Syed Salahuddin: India hails US declaration of Hizbul chief as global terrorist

The US State Department yesterday designated Syed Salahuddin, the head of Kashmiri militant group Hizb-ul-Mujahideen (HM), as a specially designated global terrorist. The move comes just hours before the first meeting between Prime Minister Narendra Modi and US President Donald Trump at the White House.

Hizbul chief Syed Salahuddin.
Hizbul chief Syed Salahuddin. Photo courtesy: NIA

As a consequence of this designation, US persons are generally prohibited from engaging in transactions with Salahuddin and all of hisproperty and interests in property subject to United States jurisdiction are blocked.

A native of Budgam district in central Kashmir, Salaluddin had shifted to Pakistan-occupied Kashmir (PoK) around 1989 from where he played a key role in fueling militancy in Kashmir for 27 years; training and arming youth before sending them back to the Kashmir valley. He also heads the United Jihad Council, the umbrella body set up in the mid-1990s to oversee terror outfits active in Jammu and Kashmir.

Salahuddin, also known as Syed Mohammed Yusuf Shah, had vowed to block any peaceful resolution to the Kashmir conflict, threatened to train more Kashmiri suicide bombers, and vowed to turn the Kashmir valley “into a graveyard for Indian forces”.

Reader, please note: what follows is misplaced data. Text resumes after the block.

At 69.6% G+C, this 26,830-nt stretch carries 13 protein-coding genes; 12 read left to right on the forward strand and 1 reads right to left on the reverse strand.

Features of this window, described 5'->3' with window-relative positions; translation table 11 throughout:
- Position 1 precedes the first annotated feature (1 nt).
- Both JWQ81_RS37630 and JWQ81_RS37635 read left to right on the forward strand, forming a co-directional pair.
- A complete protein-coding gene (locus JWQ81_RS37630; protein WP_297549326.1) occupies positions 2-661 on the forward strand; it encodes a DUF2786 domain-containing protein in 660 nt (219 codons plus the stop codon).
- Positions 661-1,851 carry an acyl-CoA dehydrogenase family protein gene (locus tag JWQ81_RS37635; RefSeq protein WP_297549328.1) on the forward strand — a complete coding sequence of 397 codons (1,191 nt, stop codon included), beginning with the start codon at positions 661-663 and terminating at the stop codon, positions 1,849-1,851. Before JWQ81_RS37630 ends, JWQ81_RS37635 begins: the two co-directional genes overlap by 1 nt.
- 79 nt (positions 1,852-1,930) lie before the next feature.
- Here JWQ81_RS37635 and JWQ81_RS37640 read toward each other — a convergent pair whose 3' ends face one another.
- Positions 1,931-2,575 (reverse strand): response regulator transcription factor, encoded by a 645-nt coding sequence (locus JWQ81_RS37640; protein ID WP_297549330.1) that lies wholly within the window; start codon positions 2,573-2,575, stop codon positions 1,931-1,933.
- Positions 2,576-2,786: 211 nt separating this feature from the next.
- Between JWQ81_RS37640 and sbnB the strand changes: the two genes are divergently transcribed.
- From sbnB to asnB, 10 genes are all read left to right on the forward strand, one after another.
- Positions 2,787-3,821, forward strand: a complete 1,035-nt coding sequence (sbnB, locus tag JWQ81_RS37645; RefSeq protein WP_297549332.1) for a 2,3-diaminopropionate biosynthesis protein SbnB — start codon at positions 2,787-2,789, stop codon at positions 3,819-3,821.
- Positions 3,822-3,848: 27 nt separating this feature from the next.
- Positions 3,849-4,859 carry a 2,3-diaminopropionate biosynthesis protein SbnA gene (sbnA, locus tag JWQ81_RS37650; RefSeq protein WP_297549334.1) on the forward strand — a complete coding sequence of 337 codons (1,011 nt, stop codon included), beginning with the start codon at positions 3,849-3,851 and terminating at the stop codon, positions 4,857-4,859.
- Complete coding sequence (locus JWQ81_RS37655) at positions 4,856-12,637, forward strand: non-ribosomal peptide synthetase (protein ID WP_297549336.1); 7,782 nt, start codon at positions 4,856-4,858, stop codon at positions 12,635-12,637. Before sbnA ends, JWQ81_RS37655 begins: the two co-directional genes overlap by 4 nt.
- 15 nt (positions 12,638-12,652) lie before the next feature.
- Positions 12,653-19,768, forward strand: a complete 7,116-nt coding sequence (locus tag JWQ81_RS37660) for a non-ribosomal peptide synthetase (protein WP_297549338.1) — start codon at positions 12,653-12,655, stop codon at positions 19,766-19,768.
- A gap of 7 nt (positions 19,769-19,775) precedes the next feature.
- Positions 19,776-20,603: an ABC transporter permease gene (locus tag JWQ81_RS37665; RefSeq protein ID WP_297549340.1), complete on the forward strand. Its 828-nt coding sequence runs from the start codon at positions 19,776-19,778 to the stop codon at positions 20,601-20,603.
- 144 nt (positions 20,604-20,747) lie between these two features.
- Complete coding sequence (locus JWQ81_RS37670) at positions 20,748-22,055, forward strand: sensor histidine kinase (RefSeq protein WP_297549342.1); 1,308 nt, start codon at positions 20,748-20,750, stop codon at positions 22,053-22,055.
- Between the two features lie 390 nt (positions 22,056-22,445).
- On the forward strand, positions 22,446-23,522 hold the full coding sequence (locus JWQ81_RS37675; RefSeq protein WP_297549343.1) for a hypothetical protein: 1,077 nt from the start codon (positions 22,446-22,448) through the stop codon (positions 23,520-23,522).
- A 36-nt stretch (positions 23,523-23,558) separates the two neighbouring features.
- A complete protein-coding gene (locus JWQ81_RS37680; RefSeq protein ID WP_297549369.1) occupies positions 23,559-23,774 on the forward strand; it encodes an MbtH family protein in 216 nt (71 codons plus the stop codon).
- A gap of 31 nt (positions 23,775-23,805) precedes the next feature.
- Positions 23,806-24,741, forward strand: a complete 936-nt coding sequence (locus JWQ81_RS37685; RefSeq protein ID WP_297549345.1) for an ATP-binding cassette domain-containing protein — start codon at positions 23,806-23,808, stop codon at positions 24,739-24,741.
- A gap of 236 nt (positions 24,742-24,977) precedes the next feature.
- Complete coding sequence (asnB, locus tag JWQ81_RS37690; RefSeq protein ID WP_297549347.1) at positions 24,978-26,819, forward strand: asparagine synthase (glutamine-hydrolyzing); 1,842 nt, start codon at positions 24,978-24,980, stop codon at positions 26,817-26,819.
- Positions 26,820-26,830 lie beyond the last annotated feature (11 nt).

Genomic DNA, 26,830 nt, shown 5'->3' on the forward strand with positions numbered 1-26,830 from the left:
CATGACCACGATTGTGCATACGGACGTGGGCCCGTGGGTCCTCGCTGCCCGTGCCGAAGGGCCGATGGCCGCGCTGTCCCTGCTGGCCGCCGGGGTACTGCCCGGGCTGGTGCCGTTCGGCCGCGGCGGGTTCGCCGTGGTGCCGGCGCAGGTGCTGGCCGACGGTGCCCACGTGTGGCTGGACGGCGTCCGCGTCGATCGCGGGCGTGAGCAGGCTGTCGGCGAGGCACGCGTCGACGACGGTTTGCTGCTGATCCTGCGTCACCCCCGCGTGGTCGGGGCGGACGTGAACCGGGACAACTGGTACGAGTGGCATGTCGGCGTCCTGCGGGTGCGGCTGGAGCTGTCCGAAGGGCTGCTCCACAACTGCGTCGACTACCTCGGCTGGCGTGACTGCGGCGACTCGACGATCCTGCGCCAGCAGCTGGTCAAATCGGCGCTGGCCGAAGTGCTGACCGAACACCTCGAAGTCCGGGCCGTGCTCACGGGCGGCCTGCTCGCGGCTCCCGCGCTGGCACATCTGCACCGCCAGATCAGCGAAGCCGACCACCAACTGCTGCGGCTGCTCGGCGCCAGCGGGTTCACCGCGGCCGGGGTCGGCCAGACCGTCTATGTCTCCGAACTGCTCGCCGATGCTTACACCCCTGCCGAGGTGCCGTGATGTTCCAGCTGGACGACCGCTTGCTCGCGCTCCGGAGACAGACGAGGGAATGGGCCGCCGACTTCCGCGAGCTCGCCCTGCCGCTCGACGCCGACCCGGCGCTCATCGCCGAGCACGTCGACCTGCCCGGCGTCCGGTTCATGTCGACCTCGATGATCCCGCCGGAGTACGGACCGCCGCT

“Under Salahuddin’s tenure as senior HM leader, HM has claimed responsibility for several attacks, including the April 2014 explosives attack in Jammu and Kashmir, which injured 17 people,” the US State Department said. Following the designation of Salahuddin as the global terrorist, the State Department in a notification said he has committed, or poses a significant risk of committing, acts of terrorism.

"It vindicates India's longstanding position that cross-border terrorism is behind the crisis created in Kashmir, especially since last year. It underlines strongly the fact that both India and the US face the threat of terrorism and are working together to counter this threat. Terrorism knows no boundaries," said Indian Ministry of External Affairs Gopal Baglay.

The US move is seen to signal that the Trump administration will take a tougher stance on Pakistan harbouring terror groups.